I have a long way to go when it comes to swimming.  I am the first to admit that my form is sloppy, and I still struggle a little to time my breathing right.  But, I am making tremendous progress.  Today I did three consecutive laps.

The most important thing that I have learned in all of my training is that the mental aspect of the sport is key.   Tonight, for example, I decided that I would run two lap intervals again.  Each time I tried to do two laps, I would get to the end of the first lap and just be too tired to continue.  I would push off and then just not feel like I could finish the second lap.  This happened repeatedly.

I kept trying to justify my reasons for not doing two laps.  Oh I swallowed water I need to recover.  Oh the last time was a fluke, I just can’t do more than one lap.  Oh I’m moving too fast I need to be realistic.

But I didn’t want to leave without doing the two consecutive laps.  I just needed to do it.  I thought back on my first few times of spin class.  I was tired, panting and thought I couldn’t go on, but I did.  I told myself that this is no different.  I started my swim and took slow controlled strokes.  I made it one length without any trouble at all.  I took the turn and finished the lap, paused for a second or two to take a few breaths and then continued with lap two.  I made it all the way through the second lap!  I did that once more.  Each time I focused on my slow controlled stroke.  I focused on rotation and being streamlined, and just let my body glide forward with each stroke before taking the next one.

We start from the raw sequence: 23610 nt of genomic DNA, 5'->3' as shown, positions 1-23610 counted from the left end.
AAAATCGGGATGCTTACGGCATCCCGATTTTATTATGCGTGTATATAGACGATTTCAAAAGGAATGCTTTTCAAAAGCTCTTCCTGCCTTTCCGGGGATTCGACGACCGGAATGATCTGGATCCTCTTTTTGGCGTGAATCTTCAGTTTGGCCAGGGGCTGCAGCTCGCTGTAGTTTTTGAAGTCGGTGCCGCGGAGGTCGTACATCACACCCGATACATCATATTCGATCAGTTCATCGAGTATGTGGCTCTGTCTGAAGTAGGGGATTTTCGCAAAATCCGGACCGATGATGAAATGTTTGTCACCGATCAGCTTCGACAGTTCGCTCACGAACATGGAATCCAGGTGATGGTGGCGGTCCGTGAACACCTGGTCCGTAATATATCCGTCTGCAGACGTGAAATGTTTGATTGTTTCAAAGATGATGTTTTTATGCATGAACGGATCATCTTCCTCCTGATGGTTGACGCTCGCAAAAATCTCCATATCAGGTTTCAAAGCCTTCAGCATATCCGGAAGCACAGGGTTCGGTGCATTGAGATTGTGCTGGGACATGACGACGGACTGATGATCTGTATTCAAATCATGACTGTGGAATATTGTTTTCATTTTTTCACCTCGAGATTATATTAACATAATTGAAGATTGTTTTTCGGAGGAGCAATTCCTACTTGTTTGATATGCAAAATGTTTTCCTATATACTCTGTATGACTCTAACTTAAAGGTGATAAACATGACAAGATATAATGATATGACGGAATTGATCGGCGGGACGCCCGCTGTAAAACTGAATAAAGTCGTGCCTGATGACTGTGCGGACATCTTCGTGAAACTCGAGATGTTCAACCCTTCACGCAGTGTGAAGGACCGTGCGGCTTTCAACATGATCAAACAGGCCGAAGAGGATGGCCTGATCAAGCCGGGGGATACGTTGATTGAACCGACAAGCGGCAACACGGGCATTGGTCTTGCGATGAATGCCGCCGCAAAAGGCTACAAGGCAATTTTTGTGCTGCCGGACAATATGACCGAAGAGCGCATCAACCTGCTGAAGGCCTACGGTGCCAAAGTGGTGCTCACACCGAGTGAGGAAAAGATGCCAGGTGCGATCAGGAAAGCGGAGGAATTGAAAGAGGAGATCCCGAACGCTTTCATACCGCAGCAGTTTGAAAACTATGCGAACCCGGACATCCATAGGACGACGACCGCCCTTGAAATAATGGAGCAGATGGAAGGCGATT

After the second two lap run, I decided to go for three.  I did the same thing as before.  Nice and easy strokes.  I focused on my breathing (more on breathing in a future post) as well and learned a little something in the process.  For the entire set I could feel my shoulders burning.  I could feel how hard it was to just lift my arm for the recovery stroke.  As I finished my third lap I stood up and felt this amazing surge of pride.  I realized that I really could do it!  Once again, I’m so proud of myself.  I’m not breaking any records for sure, but I am learning a ton about how to swim, how important the it is to be mentally strong, and I am hopefully getting ever closer to perfecting my form.

The good news about your brain is that the power it has over you to stop your progress is equal to the power it has to make you succeed.  If you can train yourself to only listen to the positive and motivational thoughts, you can and will do anything.  This is beyond the sport, this is how to approach life.  A positive mind will exude confidence, and that will change your life.  I have always felt that anyone can do anything.  These triathlon experiences are only proving me right!